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Take Three: Mobilicity Agrees to $350 Million Sale to Telus

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After two deals were nixed by Industry Canada, Mobilicity and Telus are at it a third time as the former has agreed to a $350 million offer by the latter to acquire the company. The terms state Mobilicity’s 165,000 wireless users will transition to the Telus HSPA network:

“The Transaction is a good outcome from Mobilicity’s restructuring efforts and extensive Sales Process,” said William Aziz, Mobilicity’s Chief Restructuring Officer. “I am confident the Transaction will serve the best interests of Mobilicity’s customers and employees.”

Aziz continues with “we have found them a good home with TELUS,” and says there will be no changes to the network and prepayment plans will continue to be honoured. Phones will also continue to work and their dealer network remains open to business.

When Telus took over Public Mobile recently, the company changed over its network and required all customers to buy new compatible cellphones.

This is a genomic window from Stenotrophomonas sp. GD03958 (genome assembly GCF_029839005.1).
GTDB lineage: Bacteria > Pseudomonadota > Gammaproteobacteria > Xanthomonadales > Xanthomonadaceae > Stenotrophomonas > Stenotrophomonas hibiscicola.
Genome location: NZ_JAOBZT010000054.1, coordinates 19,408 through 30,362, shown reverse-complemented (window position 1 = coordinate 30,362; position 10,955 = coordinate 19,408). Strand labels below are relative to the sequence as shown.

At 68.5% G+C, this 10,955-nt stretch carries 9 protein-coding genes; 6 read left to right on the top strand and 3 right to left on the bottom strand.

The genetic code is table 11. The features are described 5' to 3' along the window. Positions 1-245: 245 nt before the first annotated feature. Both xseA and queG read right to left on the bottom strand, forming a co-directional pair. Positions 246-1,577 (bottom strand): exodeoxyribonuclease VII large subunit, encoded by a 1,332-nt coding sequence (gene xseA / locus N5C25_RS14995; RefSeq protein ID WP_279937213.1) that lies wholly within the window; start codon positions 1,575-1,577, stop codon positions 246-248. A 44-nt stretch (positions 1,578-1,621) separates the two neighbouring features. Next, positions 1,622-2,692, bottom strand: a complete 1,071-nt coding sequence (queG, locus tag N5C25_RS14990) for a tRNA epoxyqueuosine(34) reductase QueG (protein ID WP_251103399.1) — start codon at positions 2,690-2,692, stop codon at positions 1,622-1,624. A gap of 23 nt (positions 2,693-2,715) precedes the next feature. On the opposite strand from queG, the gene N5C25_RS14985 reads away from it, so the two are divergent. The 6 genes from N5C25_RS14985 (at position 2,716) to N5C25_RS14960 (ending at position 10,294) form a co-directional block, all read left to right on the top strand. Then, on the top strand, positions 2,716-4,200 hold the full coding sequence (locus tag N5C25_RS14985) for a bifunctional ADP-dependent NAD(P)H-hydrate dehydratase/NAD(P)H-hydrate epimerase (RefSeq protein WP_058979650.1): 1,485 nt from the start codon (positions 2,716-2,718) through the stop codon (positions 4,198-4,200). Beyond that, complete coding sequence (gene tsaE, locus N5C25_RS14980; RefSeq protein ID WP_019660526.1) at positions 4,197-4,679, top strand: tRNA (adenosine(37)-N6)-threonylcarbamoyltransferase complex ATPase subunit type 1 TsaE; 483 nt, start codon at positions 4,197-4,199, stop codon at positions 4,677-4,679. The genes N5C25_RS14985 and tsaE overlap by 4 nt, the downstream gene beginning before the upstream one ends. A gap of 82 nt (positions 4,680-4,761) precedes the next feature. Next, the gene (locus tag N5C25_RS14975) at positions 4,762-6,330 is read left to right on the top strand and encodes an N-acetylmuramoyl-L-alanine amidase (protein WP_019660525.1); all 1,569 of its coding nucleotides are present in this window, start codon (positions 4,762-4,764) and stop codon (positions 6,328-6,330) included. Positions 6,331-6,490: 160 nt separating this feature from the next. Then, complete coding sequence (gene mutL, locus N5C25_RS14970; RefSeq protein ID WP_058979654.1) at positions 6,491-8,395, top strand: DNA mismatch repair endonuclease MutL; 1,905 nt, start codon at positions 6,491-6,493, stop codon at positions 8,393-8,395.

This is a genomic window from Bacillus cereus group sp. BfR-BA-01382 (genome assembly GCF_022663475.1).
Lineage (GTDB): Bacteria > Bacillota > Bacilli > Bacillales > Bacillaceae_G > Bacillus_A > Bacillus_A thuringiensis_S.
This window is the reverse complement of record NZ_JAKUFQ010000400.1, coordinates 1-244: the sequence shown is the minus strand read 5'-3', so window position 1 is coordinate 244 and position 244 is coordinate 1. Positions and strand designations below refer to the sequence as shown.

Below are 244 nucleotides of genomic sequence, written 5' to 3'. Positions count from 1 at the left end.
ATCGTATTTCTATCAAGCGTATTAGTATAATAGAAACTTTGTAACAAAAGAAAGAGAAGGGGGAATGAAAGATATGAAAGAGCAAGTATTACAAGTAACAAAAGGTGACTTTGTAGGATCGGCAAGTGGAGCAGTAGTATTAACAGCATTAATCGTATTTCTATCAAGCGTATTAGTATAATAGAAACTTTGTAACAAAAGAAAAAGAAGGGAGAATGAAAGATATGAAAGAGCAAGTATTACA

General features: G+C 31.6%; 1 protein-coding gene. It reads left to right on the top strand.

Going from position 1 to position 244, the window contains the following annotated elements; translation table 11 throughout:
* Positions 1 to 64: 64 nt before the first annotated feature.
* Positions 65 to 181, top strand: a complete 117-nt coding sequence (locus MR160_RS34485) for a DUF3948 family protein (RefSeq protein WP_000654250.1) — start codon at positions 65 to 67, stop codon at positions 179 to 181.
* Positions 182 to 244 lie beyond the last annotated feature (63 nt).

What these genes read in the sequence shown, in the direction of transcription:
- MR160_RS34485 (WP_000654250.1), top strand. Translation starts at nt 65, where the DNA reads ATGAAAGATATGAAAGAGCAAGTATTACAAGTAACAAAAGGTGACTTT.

The sale of course is subject to a number of conditions, including approval by the Ontario Superior Court of Justice, the Competition Bureau, Industry Canada, and Mobilicity’s debtholders.

Industry Canada hinted back in February it would oppose a third Telus bid to acquire Mobilicity, citing “we’ve been clear that we will not approve any spectrum transfer that results in undue concentration.”

It’ll be interesting to see if this third proposal gets approved or not. Maybe third time’s a charm?

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  • tim

    On one hand I hate to see another player absorbed by the big 3, on the other , these new entrants are bleeding money and will probably hit a breaking point sooner than later. Not sure what the solution is… More allocated spectrum that’s hands off to the oligopoly, subsidize the new entrants?

  • Definitely a tough call on a solution, although the Federal Government makes it sound like competition is easy. I think it comes down to regulating national roaming agreements to give smaller players a chance.

  • Ari

    This is a sad day for competition in Canada. The government needs to do something to allow smaller players roam on other networks within Canada at a reasonable rate.

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